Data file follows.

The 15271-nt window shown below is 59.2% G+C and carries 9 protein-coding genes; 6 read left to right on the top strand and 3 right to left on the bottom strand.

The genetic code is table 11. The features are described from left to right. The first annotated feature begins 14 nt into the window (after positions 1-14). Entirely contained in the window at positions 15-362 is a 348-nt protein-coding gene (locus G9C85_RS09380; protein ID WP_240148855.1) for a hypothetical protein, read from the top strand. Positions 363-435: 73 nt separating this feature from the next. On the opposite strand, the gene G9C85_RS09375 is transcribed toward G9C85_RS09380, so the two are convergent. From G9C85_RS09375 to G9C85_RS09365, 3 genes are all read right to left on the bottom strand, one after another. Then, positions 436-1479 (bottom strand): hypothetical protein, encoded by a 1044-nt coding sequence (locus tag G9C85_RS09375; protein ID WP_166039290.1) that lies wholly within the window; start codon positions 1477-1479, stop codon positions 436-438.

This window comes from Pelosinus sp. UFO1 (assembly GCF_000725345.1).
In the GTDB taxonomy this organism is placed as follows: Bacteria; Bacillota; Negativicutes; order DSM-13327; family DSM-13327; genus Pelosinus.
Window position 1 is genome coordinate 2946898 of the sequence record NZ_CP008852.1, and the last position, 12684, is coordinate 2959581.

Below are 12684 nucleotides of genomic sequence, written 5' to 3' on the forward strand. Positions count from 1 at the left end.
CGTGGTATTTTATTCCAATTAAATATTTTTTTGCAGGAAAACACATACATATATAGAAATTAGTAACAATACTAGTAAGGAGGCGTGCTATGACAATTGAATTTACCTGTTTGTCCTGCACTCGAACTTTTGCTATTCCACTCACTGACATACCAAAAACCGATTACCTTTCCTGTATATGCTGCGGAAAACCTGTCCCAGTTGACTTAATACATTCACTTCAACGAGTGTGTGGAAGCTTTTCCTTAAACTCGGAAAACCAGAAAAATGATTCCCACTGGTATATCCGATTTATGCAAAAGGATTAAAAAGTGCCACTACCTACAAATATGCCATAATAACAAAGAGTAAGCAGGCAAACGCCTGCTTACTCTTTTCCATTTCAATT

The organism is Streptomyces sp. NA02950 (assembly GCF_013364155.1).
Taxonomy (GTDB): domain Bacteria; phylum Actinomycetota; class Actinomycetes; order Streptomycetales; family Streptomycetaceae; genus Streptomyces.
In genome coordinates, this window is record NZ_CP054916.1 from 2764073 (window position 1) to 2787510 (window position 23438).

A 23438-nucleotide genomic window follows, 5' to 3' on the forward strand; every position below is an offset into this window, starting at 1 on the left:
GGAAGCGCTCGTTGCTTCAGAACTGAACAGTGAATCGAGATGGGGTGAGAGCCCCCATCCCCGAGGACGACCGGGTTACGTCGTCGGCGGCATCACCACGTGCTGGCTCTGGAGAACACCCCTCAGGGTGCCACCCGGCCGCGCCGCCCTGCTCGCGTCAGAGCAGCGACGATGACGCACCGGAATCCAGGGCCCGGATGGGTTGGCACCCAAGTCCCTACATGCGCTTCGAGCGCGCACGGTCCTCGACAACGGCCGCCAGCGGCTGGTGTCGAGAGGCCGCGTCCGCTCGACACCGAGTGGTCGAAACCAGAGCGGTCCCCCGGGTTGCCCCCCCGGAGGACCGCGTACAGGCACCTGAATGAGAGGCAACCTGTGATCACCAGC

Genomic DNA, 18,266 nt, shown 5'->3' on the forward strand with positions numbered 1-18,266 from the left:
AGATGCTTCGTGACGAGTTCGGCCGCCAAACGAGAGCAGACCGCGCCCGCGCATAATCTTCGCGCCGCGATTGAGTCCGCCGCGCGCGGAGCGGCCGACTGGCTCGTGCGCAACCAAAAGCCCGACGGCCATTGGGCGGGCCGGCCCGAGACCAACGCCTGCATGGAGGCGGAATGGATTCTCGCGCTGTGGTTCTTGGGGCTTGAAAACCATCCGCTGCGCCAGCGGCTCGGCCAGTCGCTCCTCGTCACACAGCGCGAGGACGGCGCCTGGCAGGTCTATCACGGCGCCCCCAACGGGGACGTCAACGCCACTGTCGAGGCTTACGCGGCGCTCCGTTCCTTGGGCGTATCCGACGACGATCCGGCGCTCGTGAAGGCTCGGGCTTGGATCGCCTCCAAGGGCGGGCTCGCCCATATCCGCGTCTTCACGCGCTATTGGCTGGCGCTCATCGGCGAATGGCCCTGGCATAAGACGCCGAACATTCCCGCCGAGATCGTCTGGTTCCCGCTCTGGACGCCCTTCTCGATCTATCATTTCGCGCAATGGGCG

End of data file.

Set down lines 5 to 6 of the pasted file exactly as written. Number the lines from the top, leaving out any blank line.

Window position 1 is genome coordinate 2946898 of the sequence record NZ_CP008852.1, and the last position, 12684, is coordinate 2959581.

Below are 12684 nucleotides of genomic sequence, written 5' to 3' on the forward strand. Positions count from 1 at the left end.